And by the way, notice the downvotes. It's just classic. I obviously mean well. But fuck it. Downvote the bastard. The elitist culture is poignant - and feel free to tell me if im off base. just speaking my mind

fuck you. this entire site is discouraging to newcomers, fuck you [username]

I am increasingly finding people on this site to be dense my question is NOT opinion based no thinking has been applied. It is a case of heavy handedness by people given too much power

help me fucking motherfuckerss

Marting james LMMFAO! Deleting my account.

Opps mispelled your name. read my previous comment. what a jerk

Going out on a limb, I'm going to suggest that such comments are on the hostile side, yes. No need for any tricky detection of perceived condescension or 'implicit bias'.

The only substantial set of rude and abusive comments, anywhere on SO, are directed against user-moderators who downvote and close bad questions.

I now know why there is no evidence of racist/sexist bias on SO - it's all leaked out into the other SE groups:

'Frankly this seems to be a much larger problem on the sister sites than it is on SO. – Robert Harvey 2 days ago

@RobertHarvey That's true. What may be implicit bias in SO becomes explicit on some other sites on the network. Subjects like racism, sexism, homophobia, xenophobia, etc aren't on topic on SO, but they are on some other sites. When questions dealing with these subjects hit HNQ, things get pretty awful pretty quickly. – apaul 2 days ago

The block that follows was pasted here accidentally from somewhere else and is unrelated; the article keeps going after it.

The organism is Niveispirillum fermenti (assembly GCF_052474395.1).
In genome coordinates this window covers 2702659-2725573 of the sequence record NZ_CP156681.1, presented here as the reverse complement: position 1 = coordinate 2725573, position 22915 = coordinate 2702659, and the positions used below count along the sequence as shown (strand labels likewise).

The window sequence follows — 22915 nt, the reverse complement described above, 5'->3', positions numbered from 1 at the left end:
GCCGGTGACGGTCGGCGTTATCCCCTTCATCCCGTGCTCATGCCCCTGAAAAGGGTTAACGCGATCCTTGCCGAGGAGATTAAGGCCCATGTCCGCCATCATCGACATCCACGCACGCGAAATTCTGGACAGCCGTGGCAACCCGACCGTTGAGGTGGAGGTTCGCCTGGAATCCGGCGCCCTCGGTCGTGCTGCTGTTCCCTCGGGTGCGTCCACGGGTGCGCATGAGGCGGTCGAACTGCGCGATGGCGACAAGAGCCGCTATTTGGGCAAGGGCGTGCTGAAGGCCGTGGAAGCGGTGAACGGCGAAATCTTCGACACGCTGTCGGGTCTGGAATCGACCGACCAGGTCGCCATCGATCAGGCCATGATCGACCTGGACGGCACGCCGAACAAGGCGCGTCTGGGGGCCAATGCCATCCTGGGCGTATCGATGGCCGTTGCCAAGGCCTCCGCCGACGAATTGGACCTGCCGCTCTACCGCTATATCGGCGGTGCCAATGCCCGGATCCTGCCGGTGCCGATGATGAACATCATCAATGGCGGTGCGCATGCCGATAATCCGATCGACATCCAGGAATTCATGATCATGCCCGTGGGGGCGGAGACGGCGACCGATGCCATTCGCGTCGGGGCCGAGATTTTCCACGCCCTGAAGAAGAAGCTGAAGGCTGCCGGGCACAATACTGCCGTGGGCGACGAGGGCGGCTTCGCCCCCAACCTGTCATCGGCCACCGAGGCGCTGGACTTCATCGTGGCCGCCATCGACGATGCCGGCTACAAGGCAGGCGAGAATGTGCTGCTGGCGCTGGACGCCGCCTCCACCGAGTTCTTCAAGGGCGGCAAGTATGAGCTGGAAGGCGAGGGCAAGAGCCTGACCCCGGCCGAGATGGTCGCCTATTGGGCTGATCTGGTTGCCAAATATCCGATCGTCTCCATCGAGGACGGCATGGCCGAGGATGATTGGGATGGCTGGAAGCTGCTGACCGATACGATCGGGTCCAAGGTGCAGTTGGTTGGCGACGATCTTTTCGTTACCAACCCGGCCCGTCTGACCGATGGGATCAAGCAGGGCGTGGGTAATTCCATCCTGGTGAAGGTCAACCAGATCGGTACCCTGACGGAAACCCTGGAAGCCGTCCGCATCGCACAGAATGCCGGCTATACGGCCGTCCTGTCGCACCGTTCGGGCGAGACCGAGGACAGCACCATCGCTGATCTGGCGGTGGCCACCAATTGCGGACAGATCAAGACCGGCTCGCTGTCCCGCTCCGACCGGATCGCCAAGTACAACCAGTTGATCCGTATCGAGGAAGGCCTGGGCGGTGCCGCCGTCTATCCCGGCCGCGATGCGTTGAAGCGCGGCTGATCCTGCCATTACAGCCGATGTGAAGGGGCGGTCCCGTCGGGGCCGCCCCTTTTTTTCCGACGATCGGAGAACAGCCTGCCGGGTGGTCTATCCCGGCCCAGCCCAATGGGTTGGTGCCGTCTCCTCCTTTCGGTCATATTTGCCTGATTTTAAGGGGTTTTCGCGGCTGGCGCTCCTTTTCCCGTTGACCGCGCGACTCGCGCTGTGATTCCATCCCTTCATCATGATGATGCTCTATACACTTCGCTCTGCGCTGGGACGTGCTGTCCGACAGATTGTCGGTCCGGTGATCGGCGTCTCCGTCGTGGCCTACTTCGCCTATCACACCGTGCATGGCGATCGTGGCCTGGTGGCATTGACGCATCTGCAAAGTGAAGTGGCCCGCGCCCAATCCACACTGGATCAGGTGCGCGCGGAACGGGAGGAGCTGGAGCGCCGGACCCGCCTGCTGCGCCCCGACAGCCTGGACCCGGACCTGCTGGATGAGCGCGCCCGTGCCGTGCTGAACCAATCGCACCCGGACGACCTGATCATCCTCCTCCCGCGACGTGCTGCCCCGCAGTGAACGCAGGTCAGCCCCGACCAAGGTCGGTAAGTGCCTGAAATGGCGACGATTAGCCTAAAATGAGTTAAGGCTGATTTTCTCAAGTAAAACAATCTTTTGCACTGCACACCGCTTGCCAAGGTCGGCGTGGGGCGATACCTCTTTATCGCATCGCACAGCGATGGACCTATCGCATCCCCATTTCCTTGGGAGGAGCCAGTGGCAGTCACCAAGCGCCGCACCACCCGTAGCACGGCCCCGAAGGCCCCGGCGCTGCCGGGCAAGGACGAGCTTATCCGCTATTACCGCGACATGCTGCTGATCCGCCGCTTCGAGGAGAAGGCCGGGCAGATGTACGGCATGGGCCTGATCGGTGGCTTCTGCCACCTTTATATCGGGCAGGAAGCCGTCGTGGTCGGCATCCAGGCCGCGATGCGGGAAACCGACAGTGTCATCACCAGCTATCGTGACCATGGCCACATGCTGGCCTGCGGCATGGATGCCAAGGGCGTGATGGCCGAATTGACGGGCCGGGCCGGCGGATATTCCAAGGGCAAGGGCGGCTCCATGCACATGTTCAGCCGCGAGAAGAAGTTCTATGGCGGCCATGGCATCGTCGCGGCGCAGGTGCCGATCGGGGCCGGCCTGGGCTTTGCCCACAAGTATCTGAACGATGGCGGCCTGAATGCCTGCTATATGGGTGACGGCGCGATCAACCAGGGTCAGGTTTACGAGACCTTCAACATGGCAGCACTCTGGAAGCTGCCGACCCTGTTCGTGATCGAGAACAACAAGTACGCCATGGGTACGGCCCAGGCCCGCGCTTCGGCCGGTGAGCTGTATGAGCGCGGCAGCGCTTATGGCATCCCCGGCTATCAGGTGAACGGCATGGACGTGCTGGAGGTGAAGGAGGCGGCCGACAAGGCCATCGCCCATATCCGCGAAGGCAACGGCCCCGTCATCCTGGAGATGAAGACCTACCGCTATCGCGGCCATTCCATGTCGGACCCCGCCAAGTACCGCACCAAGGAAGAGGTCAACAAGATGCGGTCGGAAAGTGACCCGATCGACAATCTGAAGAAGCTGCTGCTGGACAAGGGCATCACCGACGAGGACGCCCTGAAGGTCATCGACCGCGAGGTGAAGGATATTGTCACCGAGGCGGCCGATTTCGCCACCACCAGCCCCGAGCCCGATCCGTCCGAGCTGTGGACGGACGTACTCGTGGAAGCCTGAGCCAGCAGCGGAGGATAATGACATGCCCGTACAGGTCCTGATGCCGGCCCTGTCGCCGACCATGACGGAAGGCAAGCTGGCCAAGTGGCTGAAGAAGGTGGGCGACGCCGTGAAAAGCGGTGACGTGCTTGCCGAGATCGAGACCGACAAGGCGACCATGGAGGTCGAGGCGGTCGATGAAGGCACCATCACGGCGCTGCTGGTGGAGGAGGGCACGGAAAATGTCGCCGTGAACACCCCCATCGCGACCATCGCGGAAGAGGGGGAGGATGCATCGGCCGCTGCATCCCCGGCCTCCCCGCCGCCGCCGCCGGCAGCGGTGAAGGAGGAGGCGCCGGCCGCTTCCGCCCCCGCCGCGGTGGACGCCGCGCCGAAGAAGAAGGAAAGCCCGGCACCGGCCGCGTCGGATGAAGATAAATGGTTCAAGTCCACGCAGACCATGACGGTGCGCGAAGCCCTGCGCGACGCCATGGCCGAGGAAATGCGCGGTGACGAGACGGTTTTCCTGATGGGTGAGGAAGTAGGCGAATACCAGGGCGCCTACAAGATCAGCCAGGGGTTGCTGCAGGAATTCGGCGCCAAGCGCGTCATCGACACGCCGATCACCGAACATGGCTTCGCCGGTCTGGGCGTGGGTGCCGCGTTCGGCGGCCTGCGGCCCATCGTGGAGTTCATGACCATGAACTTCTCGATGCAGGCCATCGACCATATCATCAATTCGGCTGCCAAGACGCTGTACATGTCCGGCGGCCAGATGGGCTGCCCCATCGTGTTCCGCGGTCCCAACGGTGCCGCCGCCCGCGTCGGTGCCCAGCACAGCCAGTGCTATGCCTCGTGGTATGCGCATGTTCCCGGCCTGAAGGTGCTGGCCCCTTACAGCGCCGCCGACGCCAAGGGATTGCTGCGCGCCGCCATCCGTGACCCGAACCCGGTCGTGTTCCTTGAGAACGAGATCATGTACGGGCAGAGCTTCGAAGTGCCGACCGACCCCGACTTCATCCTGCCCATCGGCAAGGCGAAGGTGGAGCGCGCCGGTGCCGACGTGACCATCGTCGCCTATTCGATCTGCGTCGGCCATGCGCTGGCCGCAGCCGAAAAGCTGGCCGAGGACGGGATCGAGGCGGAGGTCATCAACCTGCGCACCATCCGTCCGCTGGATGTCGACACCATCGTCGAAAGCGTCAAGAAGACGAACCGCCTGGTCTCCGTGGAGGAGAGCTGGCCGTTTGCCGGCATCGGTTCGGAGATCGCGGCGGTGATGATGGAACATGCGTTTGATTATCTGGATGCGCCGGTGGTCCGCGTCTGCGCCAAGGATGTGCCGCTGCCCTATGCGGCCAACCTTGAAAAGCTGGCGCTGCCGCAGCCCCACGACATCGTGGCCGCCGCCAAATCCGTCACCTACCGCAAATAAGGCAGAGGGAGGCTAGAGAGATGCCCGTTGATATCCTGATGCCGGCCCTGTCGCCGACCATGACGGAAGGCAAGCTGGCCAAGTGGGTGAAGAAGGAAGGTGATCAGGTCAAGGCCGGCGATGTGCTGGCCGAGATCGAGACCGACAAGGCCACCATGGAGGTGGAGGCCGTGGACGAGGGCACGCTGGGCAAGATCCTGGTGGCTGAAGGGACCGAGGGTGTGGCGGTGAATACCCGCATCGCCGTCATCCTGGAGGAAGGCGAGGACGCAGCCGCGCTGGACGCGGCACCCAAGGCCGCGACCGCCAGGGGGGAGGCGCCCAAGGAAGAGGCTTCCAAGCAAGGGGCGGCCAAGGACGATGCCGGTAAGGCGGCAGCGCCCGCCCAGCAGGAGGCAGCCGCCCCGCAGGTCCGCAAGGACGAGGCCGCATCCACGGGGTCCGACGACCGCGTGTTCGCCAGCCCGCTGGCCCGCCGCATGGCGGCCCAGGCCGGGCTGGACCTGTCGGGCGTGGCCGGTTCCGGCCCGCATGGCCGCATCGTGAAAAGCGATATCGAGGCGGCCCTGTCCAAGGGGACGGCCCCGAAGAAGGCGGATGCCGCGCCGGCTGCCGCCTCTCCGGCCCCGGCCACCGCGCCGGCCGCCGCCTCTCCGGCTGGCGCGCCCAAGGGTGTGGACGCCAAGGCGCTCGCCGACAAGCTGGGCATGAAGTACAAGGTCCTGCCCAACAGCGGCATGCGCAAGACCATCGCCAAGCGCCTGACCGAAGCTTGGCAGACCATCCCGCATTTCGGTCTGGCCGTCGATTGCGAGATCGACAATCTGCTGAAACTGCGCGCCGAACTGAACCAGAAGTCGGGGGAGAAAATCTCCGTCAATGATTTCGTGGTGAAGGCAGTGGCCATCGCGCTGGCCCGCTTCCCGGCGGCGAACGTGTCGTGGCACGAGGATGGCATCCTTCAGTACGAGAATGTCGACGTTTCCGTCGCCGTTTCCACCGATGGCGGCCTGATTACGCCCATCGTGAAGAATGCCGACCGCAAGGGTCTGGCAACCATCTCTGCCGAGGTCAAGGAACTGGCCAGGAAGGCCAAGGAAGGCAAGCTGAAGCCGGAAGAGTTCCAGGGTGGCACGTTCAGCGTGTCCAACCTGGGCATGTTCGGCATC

Yeah, right. There is no evidence of bias on SO because it's 'implicit' and then somehow leaks out onto other groups. Is that the best argument that the bloggers, etc. can come up with?

Would SO close an explicit homophobic post as 'Off topic'? Hell no, it would be deleted almost before anyone could read it.

FOLLOW-UP: This is how I became a pretentious, trolling bigot, (allegedly):

https://meta.stackoverflow.com/a/309018/758133

NOTE: It has been pointed out by a couple of commenters that it may not be obvious that these examples are ONLY from posts where I have been directly involved. No way have I trawled through comments associated other user-moderators. If they wish to add examples, I'm fine with that, but I would not do it for them. It would be inappropriate, especially with the worst and most offensive posts.

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    ...besides, what would it matter anyway? The truth is, I have no single block of time free to go over, or write queries for, comments. Whenever I saw a partucularly insulting comment, I copied into my diary. That's all. – Martin James Apr 27 '18 at 23:25
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    I have more, but this answer has quite enough as it is:) – Martin James Apr 27 '18 at 23:27